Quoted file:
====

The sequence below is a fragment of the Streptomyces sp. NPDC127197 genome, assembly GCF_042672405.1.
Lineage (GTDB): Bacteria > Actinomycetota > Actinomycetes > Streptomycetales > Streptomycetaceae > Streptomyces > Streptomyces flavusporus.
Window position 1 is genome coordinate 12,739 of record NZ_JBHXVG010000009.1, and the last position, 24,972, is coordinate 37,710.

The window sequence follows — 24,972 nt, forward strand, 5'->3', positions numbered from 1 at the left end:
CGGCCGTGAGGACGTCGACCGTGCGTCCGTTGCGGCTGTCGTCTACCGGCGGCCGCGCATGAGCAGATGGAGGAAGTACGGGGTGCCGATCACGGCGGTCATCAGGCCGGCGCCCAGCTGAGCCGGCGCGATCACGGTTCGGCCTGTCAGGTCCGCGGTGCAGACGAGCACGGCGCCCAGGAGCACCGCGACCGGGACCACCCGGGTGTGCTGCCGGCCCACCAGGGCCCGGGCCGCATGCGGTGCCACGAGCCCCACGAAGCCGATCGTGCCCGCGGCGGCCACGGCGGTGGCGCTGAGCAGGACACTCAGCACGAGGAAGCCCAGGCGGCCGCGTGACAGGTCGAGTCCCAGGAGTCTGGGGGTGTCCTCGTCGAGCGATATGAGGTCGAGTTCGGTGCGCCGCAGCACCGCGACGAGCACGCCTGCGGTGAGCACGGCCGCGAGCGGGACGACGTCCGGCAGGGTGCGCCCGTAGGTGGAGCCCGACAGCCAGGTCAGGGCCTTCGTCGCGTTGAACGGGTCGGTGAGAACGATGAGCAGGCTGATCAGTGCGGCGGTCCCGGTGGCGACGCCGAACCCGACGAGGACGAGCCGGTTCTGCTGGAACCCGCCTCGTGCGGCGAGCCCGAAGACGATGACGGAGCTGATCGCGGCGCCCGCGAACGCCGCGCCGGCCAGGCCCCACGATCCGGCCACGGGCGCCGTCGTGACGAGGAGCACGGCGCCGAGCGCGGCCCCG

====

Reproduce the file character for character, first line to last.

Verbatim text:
The sequence below is a fragment of the Streptomyces sp. NPDC127197 genome, assembly GCF_042672405.1.
Lineage (GTDB): Bacteria > Actinomycetota > Actinomycetes > Streptomycetales > Streptomycetaceae > Streptomyces > Streptomyces flavusporus.
Window position 1 is genome coordinate 12,739 of record NZ_JBHXVG010000009.1, and the last position, 24,972, is coordinate 37,710.

The window sequence follows — 24,972 nt, forward strand, 5'->3', positions numbered from 1 at the left end:
CGGCCGTGAGGACGTCGACCGTGCGTCCGTTGCGGCTGTCGTCTACCGGCGGCCGCGCATGAGCAGATGGAGGAAGTACGGGGTGCCGATCACGGCGGTCATCAGGCCGGCGCCCAGCTGAGCCGGCGCGATCACGGTTCGGCCTGTCAGGTCCGCGGTGCAGACGAGCACGGCGCCCAGGAGCACCGCGACCGGGACCACCCGGGTGTGCTGCCGGCCCACCAGGGCCCGGGCCGCATGCGGTGCCACGAGCCCCACGAAGCCGATCGTGCCCGCGGCGGCCACGGCGGTGGCGCTGAGCAGGACACTCAGCACGAGGAAGCCCAGGCGGCCGCGTGACAGGTCGAGTCCCAGGAGTCTGGGGGTGTCCTCGTCGAGCGATATGAGGTCGAGTTCGGTGCGCCGCAGCACCGCGACGAGCACGCCTGCGGTGAGCACGGCCGCGAGCGGGACGACGTCCGGCAGGGTGCGCCCGTAGGTGGAGCCCGACAGCCAGGTCAGGGCCTTCGTCGCGTTGAACGGGTCGGTGAGAACGATGAGCAGGCTGATCAGTGCGGCGGTCCCGGTGGCGACGCCGAACCCGACGAGGACGAGCCGGTTCTGCTGGAACCCGCCTCGTGCGGCGAGCCCGAAGACGATGACGGAGCTGATCGCGGCGCCCGCGAACGCCGCGCCGGCCAGGCCCCACGATCCGGCCACGGGCGCCGTCGTGACGAGGAGCACGGCGCCGAGCGCGGCCCCG